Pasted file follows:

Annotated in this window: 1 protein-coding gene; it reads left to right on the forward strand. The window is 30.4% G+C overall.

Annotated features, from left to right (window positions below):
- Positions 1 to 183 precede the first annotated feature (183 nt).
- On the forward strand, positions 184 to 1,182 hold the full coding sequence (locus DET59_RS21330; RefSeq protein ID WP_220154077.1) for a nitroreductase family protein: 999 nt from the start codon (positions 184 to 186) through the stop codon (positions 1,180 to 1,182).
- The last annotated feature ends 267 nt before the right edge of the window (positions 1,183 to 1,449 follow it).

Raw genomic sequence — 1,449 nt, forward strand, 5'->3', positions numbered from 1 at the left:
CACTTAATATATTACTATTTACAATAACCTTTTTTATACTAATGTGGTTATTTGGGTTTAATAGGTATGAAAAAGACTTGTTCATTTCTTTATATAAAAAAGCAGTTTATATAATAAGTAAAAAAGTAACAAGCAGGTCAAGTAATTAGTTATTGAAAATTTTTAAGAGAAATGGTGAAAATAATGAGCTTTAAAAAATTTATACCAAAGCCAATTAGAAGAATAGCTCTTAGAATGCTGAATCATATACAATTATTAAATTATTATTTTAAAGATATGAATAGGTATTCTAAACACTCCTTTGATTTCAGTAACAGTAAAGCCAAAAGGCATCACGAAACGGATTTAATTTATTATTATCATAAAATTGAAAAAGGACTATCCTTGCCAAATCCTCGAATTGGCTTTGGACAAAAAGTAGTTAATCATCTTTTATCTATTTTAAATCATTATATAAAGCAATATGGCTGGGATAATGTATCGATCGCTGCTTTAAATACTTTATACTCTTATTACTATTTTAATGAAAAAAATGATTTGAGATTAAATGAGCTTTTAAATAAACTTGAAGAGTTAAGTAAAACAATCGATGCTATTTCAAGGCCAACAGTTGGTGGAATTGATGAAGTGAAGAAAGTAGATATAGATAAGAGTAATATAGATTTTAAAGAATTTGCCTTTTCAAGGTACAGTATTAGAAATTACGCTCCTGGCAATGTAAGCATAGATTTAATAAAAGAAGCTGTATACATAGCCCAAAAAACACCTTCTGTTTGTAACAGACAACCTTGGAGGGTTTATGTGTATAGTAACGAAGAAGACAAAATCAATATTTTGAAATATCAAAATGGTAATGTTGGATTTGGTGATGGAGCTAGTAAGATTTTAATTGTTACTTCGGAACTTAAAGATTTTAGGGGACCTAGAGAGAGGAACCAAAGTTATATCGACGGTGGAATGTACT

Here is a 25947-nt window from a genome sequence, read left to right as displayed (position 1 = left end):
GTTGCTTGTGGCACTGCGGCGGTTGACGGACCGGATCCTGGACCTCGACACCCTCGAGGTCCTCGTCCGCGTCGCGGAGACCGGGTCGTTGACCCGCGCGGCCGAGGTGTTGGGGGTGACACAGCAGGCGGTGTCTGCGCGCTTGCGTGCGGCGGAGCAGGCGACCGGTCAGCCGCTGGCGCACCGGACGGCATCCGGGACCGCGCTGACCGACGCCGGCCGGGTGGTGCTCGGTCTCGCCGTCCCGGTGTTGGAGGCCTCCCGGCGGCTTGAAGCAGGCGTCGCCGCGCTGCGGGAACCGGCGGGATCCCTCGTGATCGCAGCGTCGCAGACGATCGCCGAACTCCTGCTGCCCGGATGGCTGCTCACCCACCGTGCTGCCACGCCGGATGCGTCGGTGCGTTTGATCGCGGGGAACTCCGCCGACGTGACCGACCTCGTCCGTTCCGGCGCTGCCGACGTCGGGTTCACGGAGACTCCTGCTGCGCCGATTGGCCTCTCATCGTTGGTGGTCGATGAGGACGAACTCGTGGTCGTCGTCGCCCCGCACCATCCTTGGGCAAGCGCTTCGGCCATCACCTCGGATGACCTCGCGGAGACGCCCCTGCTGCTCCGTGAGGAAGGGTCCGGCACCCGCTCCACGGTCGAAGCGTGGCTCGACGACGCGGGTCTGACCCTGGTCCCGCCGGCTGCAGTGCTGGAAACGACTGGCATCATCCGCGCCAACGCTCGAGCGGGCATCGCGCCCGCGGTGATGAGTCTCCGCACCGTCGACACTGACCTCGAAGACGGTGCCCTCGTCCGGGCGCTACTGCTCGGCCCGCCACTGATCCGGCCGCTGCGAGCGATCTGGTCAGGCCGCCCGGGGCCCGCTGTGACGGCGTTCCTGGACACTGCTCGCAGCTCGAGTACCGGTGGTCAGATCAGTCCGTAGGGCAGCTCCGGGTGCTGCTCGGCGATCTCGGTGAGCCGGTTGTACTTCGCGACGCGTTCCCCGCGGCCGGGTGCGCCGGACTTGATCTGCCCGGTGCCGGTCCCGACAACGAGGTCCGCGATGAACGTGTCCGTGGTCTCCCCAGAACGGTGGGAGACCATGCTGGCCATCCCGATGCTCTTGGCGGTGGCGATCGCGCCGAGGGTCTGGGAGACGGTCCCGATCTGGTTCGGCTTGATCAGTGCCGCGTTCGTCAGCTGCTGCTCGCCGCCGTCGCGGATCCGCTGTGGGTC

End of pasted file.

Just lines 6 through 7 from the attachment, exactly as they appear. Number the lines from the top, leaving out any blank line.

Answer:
Raw genomic sequence — 1,449 nt, forward strand, 5'->3', positions numbered from 1 at the left:
CACTTAATATATTACTATTTACAATAACCTTTTTTATACTAATGTGGTTATTTGGGTTTAATAGGTATGAAAAAGACTTGTTCATTTCTTTATATAAAAAAGCAGTTTATATAATAAGTAAAAAAGTAACAAGCAGGTCAAGTAATTAGTTATTGAAAATTTTTAAGAGAAATGGTGAAAATAATGAGCTTTAAAAAATTTATACCAAAGCCAATTAGAAGAATAGCTCTTAGAATGCTGAATCATATACAATTATTAAATTATTATTTTAAAGATATGAATAGGTATTCTAAACACTCCTTTGATTTCAGTAACAGTAAAGCCAAAAGGCATCACGAAACGGATTTAATTTATTATTATCATAAAATTGAAAAAGGACTATCCTTGCCAAATCCTCGAATTGGCTTTGGACAAAAAGTAGTTAATCATCTTTTATCTATTTTAAATCATTATATAAAGCAATATGGCTGGGATAATGTATCGATCGCTGCTTTAAATACTTTATACTCTTATTACTATTTTAATGAAAAAAATGATTTGAGATTAAATGAGCTTTTAAATAAACTTGAAGAGTTAAGTAAAACAATCGATGCTATTTCAAGGCCAACAGTTGGTGGAATTGATGAAGTGAAGAAAGTAGATATAGATAAGAGTAATATAGATTTTAAAGAATTTGCCTTTTCAAGGTACAGTATTAGAAATTACGCTCCTGGCAATGTAAGCATAGATTTAATAAAAGAAGCTGTATACATAGCCCAAAAAACACCTTCTGTTTGTAACAGACAACCTTGGAGGGTTTATGTGTATAGTAACGAAGAAGACAAAATCAATATTTTGAAATATCAAAATGGTAATGTTGGATTTGGTGATGGAGCTAGTAAGATTTTAATTGTTACTTCGGAACTTAAAGATTTTAGGGGACCTAGAGAGAGGAACCAAAGTTATATCGACGGTGGAATGTACT